12th Ward (South Side: east Little Village, Brighton Park): Ray Frias, a former city police officer, once loomed as the Mexican-American most likely either to be mayor or to replace Gutierrez in Congress. But Frias, while a state representative (1993-95) made a huge mistake: He supported the medical industry's caps on lawsuit damages, infuriating Tim Degnan, the former state senator who was Daley's chief Springfield lobbyist. But retribution was not soon in coming. Frias ran for alderman in 1995, and Daley backed him, so he won easily. Frias appointed his brother, Fernando Frias, to his House seat. But then Fernando Frias lost his race for the nomination in 1996, and in 1997, Frias was indicted for taking bribes in the "Silver Shovel" probe, but he used an entrapment defense and was found not guilty.

Frias had always been an HDO loyalist, and he was a rival of Cook County Commissioner Joseph Mario Mareno, but, in an inexplicable convolution of events, the HDO in 2003 allied with Mareno, who is running for Cicero town president, to back George Cardenas against Frias. On Feb. 25 Cardenas got 2,173 votes (46 percent) to Frias' 2,121 (45 percent) and Jose Rodriguez' 420. In the April 1 runoff, Daley, Degnan and the HDO are now solidly behind Cardenas, who is favored to beat Frias.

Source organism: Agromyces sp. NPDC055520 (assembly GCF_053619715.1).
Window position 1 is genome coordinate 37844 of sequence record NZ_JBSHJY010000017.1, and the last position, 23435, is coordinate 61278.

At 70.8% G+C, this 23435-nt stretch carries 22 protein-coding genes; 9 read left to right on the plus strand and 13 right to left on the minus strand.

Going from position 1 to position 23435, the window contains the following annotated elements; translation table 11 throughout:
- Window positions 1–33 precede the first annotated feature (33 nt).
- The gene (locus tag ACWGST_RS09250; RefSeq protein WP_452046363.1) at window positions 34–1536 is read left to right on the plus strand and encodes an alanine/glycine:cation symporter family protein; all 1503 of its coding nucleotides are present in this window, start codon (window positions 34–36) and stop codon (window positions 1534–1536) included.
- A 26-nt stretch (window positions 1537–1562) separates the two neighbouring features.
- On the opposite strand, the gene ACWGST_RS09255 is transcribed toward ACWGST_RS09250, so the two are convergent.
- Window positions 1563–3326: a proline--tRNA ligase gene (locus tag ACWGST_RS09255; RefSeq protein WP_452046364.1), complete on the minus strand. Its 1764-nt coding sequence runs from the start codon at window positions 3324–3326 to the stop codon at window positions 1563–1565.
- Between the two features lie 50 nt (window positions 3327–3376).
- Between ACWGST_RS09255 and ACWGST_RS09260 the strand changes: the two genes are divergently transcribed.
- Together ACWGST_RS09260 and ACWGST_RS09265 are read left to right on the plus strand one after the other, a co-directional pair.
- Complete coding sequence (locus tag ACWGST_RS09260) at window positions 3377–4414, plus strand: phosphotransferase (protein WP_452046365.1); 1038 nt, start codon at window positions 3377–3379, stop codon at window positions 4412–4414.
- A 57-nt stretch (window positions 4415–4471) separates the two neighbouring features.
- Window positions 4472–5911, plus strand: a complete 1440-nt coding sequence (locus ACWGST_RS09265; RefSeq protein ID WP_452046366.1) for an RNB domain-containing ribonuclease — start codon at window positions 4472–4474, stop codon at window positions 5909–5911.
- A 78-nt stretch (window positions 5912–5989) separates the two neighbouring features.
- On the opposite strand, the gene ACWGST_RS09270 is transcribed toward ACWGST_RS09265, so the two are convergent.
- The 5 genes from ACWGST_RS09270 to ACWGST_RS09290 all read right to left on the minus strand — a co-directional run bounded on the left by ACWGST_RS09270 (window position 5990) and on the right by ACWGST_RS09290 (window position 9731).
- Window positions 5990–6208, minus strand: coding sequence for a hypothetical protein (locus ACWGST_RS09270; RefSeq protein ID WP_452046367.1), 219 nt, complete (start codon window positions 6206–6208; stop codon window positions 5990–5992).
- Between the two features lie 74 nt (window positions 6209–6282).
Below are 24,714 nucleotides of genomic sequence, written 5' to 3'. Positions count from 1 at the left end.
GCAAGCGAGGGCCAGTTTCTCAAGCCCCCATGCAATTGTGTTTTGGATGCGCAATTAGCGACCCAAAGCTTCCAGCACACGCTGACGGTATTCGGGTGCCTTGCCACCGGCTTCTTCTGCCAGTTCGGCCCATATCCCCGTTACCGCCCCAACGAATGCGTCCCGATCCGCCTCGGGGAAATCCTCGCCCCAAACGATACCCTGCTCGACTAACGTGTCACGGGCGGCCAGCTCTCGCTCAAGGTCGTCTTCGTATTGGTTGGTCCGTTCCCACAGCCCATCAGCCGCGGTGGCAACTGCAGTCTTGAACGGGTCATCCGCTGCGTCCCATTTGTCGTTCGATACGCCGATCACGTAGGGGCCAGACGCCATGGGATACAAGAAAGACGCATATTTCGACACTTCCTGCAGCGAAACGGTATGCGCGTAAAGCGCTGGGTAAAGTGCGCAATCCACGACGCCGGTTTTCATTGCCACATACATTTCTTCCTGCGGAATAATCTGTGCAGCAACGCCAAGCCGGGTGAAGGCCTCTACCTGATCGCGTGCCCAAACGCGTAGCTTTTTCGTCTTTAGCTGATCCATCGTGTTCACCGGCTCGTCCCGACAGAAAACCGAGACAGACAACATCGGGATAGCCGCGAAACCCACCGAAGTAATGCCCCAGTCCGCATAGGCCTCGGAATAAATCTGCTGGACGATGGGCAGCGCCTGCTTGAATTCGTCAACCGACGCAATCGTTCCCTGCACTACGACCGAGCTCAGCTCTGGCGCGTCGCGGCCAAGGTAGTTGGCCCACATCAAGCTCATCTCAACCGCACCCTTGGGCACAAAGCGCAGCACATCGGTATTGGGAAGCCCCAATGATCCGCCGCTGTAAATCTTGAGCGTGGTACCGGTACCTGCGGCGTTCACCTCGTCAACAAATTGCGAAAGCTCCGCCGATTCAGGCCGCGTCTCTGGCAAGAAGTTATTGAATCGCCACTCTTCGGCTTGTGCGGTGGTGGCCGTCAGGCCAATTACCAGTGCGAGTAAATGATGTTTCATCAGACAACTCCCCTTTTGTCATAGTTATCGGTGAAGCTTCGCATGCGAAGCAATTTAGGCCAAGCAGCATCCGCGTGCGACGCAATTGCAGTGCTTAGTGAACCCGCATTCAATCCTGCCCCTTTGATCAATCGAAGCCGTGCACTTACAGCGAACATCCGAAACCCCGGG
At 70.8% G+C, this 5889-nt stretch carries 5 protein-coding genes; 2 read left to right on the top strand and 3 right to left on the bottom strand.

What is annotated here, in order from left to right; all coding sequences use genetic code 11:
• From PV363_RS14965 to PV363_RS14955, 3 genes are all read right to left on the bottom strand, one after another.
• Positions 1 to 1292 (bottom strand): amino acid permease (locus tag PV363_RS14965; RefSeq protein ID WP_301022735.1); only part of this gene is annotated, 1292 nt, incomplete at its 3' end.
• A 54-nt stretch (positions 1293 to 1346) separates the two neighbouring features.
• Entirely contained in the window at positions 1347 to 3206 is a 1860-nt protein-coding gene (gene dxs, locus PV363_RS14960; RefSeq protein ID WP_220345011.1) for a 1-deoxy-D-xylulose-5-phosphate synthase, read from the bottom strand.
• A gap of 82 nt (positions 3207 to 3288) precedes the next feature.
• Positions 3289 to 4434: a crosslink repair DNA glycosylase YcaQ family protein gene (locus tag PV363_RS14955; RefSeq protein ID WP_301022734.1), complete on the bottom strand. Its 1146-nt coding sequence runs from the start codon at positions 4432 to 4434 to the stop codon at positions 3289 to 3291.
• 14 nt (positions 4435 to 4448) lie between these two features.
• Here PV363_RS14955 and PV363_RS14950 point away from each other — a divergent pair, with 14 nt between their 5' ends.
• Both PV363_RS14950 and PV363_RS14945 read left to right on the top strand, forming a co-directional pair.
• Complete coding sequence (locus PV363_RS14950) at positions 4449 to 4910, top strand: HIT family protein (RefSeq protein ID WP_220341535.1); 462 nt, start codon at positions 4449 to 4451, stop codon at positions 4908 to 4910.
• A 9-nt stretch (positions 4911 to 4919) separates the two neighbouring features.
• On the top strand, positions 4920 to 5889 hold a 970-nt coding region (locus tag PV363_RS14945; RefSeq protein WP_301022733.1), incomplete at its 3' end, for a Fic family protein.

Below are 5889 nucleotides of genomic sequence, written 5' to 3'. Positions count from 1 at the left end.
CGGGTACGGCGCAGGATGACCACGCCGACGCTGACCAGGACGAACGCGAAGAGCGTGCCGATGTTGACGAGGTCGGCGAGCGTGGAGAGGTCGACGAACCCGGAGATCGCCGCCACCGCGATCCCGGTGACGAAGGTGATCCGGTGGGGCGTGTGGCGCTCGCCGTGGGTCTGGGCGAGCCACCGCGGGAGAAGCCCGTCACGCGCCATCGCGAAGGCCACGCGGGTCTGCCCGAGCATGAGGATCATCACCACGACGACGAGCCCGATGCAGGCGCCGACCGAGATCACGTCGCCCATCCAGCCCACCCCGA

1st Ward: Incumbent Jesse Granato is not a clown, but his major foe thinks he is. "He's inept and ineffectual," said Manny Flores. "He's an embarrassment (to the ward)." In a major upset, Flores finished first on Feb. 25 with 3,386 votes (49 percent) to Granato's 3,330 votes (48 percent) and Howard Crawford's 214.

As a general rule, when an incumbent finishes second in the initial election and is forced into a runoff, he loses. But Granato, who is of Italian-American and Mexican-American heritage, was endorsed by a phalanx of Democratic powerhouses, including Daley, Mell, Blagojevich, the HDO and the remnants of former U.S. representative Dan Rostenkowski's 32nd Ward organization. They'll push hard to salvage Granato on April 1.

Granato was once a staffer to Alderman Ted Matlak (32nd), and he was elected in the newly created 1st Ward in 1995, beating anti-HDO candidate Victoria Almeida by 234 votes in the runoff (3,870-3,636). In 1999 Granato beat anti-HDO candidate Cynthia Soto in the runoff by 360 votes (4,664-4,304).

Granato finished first in the primary in both 1995 and 1999, but this year he finished second. Flores, a 31-year old assistant state's attorney, doesn't have the baggage of Alameida or Soto, who both were allied with the IPO, and the HDO will find it difficult to go negative on him. The 1st Ward was altered significantly by the 2001 remap, absorbing a sizable amount of territory north of North Avenue from the old 26th, 32nd and 35th wards. Roughly half the ward is new. The HDO will flood the ward with precinct manpower, but Flores is favored to win. He's a much better fit for the ward than Granato is.

Citywide, only five wards, the 1st, 6th, 12th, 15th and 21st, have runoffs on April 1. The 6th, 15th and 21st are South Side black-majority wards. Since there is no mayoral runoff, the HDO can deploy all its troops in the 1st and 12th wards. If it doesn't prevail in both, the HDO will definitely be the THDO.